abstractNote = {Radiometer Characterization System--The new Radiometer Characterization System (RCS) installed on the Guest Instrument Facility mezzanine at the SGP central facility will permit side-by-side evaluations of several new and modified broadband radiometers and comparisons with radiometers currently in use. If the new designs or modifications give substantially more accurate measurements, ARM scientists might elect to replace or modify the existing broadband radiometers. The RCS will also permit ARM scientists to determine whether the radiometers need cleaning more frequently than the current biweekly schedule, and an automatic radiometer washer will be evaluated for reliability and effectiveness in daily cleaning. A radiometer is an instrument used to measure radiant energy. ARM uses a pyranometer to measure the solar radiation reaching Earth's surface. Clouds, water vapor, dust, and other aerosol particles can interfere with the transmission of solar radiation. The amount of radiant energy reaching the ground depends on the type and quantity of absorbers and reflectors between the sun and Earth's surface. A pyranometer can also measure solar radiation reflected from the surface. A pyranometer has a thermoelectric device (a wire-wound, plated thermopile) that produces an electric current proportional to the broadband shortwave solar radiation reaching a detector. The detector, which is painted black, is mounted in a precision-ground glass sphere for protection from the elements. The glass must be kept very clean, because dirt and dust scatter and absorb solar radiation and make the measurement incorrect. Accurate measurements of solar radiation are needed so that scientists can accurately replicate the interactions of solar radiation and clouds in global climate models--a major goal of the ARM program. TX-2002 AIRS Validation Campaign Winding Down--The TX-2002 Atmospheric Infrared Sounder (AIRS) Validation Campaign ended on December 13, 2002. The National Aeronautics and Space Administration (NASA) conducted this intensive operations period, in which a high-altitude ER-2 aircraft made measurements over the CART site. These measurements are being compared to data from ground-based ARM instruments to validate measurements by the AIRS instrument aboard the Earth Observing System (EOS) Aqua satellite. (See June 2002 ARM Facility Newsletter for details on Aqua.)},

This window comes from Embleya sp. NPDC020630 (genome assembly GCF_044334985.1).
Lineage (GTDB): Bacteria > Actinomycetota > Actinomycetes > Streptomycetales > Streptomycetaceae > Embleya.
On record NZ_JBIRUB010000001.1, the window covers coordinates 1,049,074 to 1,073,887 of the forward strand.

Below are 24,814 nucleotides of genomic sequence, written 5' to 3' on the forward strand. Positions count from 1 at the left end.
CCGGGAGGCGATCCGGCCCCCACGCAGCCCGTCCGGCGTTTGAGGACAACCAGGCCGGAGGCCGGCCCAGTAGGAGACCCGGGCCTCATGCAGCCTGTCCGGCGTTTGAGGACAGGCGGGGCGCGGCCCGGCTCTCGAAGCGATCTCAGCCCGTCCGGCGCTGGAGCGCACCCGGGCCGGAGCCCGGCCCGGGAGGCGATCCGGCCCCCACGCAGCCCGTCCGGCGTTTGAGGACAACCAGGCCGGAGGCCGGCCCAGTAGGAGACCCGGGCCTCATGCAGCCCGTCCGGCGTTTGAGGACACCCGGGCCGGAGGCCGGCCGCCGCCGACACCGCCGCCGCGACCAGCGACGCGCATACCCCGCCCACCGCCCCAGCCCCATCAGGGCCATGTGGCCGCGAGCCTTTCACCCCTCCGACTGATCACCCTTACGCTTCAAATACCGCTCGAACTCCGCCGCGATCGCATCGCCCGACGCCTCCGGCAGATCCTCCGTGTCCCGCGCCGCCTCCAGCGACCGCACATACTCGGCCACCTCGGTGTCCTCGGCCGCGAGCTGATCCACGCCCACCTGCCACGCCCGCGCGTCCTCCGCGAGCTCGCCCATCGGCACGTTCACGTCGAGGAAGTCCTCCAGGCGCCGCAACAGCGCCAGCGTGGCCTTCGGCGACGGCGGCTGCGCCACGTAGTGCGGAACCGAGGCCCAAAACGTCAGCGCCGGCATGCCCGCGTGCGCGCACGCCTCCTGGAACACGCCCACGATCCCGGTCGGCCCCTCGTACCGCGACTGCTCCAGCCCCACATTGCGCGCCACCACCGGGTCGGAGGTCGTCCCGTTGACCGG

doi = {10.2172/809182},
journal = {},
number = ,
volume = ,
place = {United States},
year = {2003},
month = {1}
}